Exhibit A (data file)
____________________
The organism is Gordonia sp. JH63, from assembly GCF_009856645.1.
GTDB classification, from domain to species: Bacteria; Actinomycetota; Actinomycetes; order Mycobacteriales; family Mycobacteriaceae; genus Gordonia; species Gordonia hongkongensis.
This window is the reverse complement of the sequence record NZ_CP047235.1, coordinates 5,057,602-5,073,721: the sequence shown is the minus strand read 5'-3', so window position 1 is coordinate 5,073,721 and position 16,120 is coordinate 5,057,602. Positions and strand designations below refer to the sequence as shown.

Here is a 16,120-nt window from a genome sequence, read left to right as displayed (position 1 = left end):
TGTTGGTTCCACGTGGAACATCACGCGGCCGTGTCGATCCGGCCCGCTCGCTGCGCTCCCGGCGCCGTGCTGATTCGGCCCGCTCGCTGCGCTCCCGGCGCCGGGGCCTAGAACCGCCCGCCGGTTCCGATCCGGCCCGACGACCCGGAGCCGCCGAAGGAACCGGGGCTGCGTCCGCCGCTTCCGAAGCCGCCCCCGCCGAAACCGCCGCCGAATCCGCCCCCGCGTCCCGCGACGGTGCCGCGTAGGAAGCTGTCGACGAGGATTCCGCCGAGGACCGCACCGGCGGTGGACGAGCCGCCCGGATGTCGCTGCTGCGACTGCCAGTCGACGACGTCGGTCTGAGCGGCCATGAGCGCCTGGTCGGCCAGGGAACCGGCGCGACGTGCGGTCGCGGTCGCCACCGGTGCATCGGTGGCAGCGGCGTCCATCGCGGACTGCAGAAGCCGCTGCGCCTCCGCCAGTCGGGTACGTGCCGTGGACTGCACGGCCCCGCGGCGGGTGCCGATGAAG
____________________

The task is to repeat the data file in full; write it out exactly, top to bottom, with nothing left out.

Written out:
The organism is Gordonia sp. JH63, from assembly GCF_009856645.1.
GTDB classification, from domain to species: Bacteria; Actinomycetota; Actinomycetes; order Mycobacteriales; family Mycobacteriaceae; genus Gordonia; species Gordonia hongkongensis.
This window is the reverse complement of the sequence record NZ_CP047235.1, coordinates 5,057,602-5,073,721: the sequence shown is the minus strand read 5'-3', so window position 1 is coordinate 5,073,721 and position 16,120 is coordinate 5,057,602. Positions and strand designations below refer to the sequence as shown.

Here is a 16,120-nt window from a genome sequence, read left to right as displayed (position 1 = left end):
TGTTGGTTCCACGTGGAACATCACGCGGCCGTGTCGATCCGGCCCGCTCGCTGCGCTCCCGGCGCCGTGCTGATTCGGCCCGCTCGCTGCGCTCCCGGCGCCGGGGCCTAGAACCGCCCGCCGGTTCCGATCCGGCCCGACGACCCGGAGCCGCCGAAGGAACCGGGGCTGCGTCCGCCGCTTCCGAAGCCGCCCCCGCCGAAACCGCCGCCGAATCCGCCCCCGCGTCCCGCGACGGTGCCGCGTAGGAAGCTGTCGACGAGGATTCCGCCGAGGACCGCACCGGCGGTGGACGAGCCGCCCGGATGTCGCTGCTGCGACTGCCAGTCGACGACGTCGGTCTGAGCGGCCATGAGCGCCTGGTCGGCCAGGGAACCGGCGCGACGTGCGGTCGCGGTCGCCACCGGTGCATCGGTGGCAGCGGCGTCCATCGCGGACTGCAGAAGCCGCTGCGCCTCCGCCAGTCGGGTACGTGCCGTGGACTGCACGGCCCCGCGGCGGGTGCCGATGAAG